This paper aims to support the critical development of user involvement in systematic reviews by explaining some of the theoretical, ethical and practical issues entailed in ‘getting ready’ for user involvement.Background
Relatively few health or social care systematic reviews have actively involved service users. Evidence from other research contexts shows that user involvement can have benefits in terms of improved quality and outcomes, hence there is a need to test out different approaches in order to realize the benefits of user involvement and gain a greater understanding of any negative outcomes.Design
Setting up a service-user reference group for a review of user involvement in nursing, midwifery and health visiting research involved conceptualizing user involvement, developing a representation framework, identifying and targeting service users and creating a sense of mutuality and reciprocity.Setting and participants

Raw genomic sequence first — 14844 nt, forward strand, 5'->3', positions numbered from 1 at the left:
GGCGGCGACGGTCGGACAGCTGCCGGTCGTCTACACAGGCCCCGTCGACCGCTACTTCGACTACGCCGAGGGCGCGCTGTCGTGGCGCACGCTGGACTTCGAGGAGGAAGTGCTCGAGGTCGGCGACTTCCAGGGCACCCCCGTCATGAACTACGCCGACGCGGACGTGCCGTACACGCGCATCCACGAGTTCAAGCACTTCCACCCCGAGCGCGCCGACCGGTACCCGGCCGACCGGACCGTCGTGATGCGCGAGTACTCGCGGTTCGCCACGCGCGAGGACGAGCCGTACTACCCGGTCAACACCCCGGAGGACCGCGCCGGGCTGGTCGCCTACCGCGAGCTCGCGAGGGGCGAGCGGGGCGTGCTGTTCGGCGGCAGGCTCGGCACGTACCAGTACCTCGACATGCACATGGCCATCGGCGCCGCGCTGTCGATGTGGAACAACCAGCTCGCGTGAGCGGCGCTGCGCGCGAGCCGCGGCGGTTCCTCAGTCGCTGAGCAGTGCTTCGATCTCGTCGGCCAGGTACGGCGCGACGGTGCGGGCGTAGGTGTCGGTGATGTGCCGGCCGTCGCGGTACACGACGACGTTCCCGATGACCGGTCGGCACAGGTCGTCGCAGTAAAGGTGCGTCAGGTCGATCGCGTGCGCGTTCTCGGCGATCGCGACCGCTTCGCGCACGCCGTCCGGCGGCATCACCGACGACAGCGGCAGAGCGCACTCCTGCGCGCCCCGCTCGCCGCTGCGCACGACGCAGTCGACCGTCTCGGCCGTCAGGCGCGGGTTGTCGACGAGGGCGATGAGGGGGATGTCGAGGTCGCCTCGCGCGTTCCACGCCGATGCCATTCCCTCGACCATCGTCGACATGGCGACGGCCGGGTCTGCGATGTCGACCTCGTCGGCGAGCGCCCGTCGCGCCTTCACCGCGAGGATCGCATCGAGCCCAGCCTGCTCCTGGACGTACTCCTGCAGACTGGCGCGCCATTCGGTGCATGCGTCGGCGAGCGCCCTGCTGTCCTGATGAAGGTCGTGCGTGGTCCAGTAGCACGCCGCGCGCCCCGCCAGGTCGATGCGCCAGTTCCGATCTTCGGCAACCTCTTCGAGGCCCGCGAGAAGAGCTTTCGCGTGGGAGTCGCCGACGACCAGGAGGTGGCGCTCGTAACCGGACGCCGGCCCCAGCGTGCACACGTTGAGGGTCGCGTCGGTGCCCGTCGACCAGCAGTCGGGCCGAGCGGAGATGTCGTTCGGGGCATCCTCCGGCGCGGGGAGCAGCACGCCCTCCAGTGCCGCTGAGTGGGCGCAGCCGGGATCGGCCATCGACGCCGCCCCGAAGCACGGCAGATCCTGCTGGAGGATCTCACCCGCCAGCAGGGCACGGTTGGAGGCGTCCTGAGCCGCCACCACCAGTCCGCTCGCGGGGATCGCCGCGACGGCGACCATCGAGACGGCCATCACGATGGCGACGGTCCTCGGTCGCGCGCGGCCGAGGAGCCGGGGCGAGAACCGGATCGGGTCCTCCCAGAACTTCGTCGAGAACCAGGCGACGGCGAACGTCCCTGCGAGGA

Recruitment was undertaken across England by two researchers. Members from 24 national consumer organizations were selected to participate in the review.Main variables studied
Learning was gained about finding ways of navigating consumer networks and organizations, how best to communicate our goals and intentions and how to manage selection and ‘rejection’ in circumstances where we had stimulated enthusiasm.Results and conclusions
Involving service users helped us to access information, locate the findings in issues that are important to service users and to disseminate findings. User involvement is about relationships in social contexts: decisions made at the early conceptual level of research design affect service users and researchers in complex and personal ways.